A Renaissance in Traditional Architecture

Architectural Digest reports an anecdotal but encouraging rise in neoclassical projects. “As modernism’s light threatens to wane,” writes Kathleen Quigley, “more top architects are being called on to look back—way back—in order to get ahead.”

I have blogged about the concerted efforts of various institutions to suppress, or at least discourage, traditional architectural styles. But of course clients can overcome this pressure by insisting on classical or vernacular designs. Quigley writes about an architectural team whose “client, a shipping magnate and ardent Anglophile, had dispatched them to England to study the work of Robert Adam, the great neoclassicist. Trained in modernism at Syracuse University, they found themselves sketching festoons—garlands and swags—and studying proportion and detailing as they immersed themselves in the language of classicism.”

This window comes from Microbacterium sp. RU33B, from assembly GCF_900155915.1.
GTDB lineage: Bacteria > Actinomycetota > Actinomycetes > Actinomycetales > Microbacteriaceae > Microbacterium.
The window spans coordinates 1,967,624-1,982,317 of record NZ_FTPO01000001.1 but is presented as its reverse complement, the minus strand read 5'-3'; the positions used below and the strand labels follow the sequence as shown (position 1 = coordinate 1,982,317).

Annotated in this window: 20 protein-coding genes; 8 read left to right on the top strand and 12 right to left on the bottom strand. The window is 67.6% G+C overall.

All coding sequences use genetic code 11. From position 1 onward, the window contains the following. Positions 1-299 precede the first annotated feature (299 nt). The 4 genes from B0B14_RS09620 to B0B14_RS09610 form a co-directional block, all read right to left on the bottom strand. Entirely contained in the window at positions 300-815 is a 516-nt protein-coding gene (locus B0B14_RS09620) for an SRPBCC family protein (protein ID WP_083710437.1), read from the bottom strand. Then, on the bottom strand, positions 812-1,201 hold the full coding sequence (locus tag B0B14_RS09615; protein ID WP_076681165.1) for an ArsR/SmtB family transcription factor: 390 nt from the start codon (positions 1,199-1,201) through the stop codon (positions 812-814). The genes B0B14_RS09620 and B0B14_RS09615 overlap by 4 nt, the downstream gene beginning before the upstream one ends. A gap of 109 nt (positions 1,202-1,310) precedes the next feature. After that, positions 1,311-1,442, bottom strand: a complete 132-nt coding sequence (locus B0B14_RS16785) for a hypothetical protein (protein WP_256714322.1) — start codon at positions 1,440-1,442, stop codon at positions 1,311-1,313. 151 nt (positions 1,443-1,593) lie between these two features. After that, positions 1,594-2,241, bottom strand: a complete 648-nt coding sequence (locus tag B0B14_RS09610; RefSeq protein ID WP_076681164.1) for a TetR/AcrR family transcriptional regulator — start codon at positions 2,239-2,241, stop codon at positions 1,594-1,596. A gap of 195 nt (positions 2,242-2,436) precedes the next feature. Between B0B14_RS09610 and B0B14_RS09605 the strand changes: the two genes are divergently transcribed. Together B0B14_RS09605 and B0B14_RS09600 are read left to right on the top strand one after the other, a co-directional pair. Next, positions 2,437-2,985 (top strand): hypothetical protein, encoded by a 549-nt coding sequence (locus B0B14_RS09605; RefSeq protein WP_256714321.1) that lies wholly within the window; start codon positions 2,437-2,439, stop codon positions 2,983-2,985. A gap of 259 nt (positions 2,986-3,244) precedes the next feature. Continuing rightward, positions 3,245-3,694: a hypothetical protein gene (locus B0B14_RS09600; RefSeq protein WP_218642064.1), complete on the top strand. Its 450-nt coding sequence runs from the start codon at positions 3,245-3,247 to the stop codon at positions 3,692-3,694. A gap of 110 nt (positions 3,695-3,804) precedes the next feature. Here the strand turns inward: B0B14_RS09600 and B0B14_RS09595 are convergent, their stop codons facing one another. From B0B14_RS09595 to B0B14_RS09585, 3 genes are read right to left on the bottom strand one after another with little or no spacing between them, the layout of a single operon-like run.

Peter Lyden, president of the Institute of Classical Architecture and Art, tells Quigley, “We are making progress.” I am glad.

The article contains commentary by Robert A.M. Stern, the former dean of the Yale School of Architecture, and probably the only “starchitect” who works regularly in traditional styles. He recently designed the two new colleges at Yale in Collegiate Gothic.


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